As the plans for the Overwatch League have yet to be announced, the professional Overwatch scene sits in a precarious state. No concrete plans have been made for how teams will form their Overwatch divisions, as we have a universal pool to go through as well as patches. This has given rise to pertinent questions regarding long term nurturing of talent. How does a team create a roster for the long haul? What are the best types of infrastructure to increase a team’s overall skill? In both cases, I believe that sister teams are the answer.
Sister teams are essentially the B-team of an organization. This method was used in League of Legends (though circumstances surrounding them have largely shifted, and Riot Games has banned them in Europe starting this summer). It was also used by MVP during the early days of Dota 2 in Korea. This approach to team structure raises two problematic issues. First, paying two teams at once is an exorbitant drain on your budget. But the sister team functions more like an academy team, so it doesn’t need to be paid as much initially. The second is a potential conflict of interest when the two teams meet in the bracket. That will depend on how the tournaments are organized as well as how much Blizzard cares (Valve clearly doesn’t).
For now, I’ll set that aside and focus on the benefits. There are currently two looming issues in Overwatch teams: a reluctance to have efficient practice and the disruptive nature of patches. In Episode 5 of Oversight, Matt “Flame” Rodriguez brings up that teams are having bad practice. This is caused by egos, as players like to brag about scrim results. This leads to scrims where teams play to win rather than play to practice. This isn’t the best way to practice because playing to win encourages players to fall back on the same habits and play styles used in tournaments. Teams should use practice to test different compositions or explore situations where they are at an advantage or disadvantage. Playing to win stifles growth.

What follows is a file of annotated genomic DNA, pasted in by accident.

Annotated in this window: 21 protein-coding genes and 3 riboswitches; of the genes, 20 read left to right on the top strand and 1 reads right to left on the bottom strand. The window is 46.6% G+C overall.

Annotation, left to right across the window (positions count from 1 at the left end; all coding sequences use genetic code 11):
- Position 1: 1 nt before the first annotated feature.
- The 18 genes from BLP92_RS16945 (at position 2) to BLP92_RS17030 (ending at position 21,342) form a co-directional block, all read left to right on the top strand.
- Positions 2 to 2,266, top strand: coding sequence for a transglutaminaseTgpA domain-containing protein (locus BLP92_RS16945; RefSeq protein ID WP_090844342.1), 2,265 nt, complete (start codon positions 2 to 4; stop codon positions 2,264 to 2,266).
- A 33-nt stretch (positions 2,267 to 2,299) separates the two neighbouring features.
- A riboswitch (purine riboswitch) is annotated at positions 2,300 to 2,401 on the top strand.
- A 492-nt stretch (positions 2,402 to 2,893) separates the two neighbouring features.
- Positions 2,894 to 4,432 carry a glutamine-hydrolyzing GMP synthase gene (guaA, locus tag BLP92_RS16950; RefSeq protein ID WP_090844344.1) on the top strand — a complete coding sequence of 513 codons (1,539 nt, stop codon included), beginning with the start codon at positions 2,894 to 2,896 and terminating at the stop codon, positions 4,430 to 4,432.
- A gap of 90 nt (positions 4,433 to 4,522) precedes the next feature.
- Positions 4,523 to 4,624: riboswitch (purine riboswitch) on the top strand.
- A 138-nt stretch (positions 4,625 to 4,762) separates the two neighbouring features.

A sister team gets rid of this problem as it minimizes the benefits of getting a big head. Because both teams are under the same organization, the organization can slap down any egotistical behavior and force the teams to practice without trying to win. In fact, it gives both teams much stronger control of the situation. Now both teams can give each other specific and controlled practice. Team A can have Team B play a specific composition in specific positions with a certain amount of ult energy and then run the scenario with different compositions until Team A can find what it wants. Besides that, the teams don’t have to worry about any scrim information leaking. Since the results are kept hidden from outsiders, you can always go all out against your sister team without fear of leaking essential strategies.
The other problem this addresses is patches. Many have theorized that Overwatch teams will reorient themselves around flex players in the future — because patches can utterly devastate a player’s hero pool and destroy the basis of how he works with the rest of the team, it requires too much commitment to rely on specialists. By becoming patch resistant, you won’t have to deal with contract negotiations and rebuilding teamwork every time Blizzard tweaks the game.
Sister teams naturally answer this problem. It’s likely that a six person team won’t have an answer if a new patch nerfs one or two players out of the meta. No matter how drastic the patch, it’s unlikely it can nerf out 12 players simultaneously. Without a sister team, a normal roster has three paths out if the patch nerfs them too hard. They can either buy out/trade a player from another team, wait until the contract expires and then buy them, or gamble on a new player who hasn’t played at that level. A sister team adds a fourth reliable option: recruit one of the players from that team and insert them into the roster.
The sister team also holds a few additional benefits. It’s a great place to develop a highly skilled player who needs to work on team skills. You can make critical trades between both teams to satisfy the meta or possibly fix other internal issues. And if you’re really lucky, both teams can become strong, as we saw in the case of Samsung White and Samsung Blue in League of Legends.
The sister team theoretically solves the practice problems that plague the North American region as well as deal with potential patches in the future. It also has multiple other benefits and is a good way to increase the overall skill of orgs.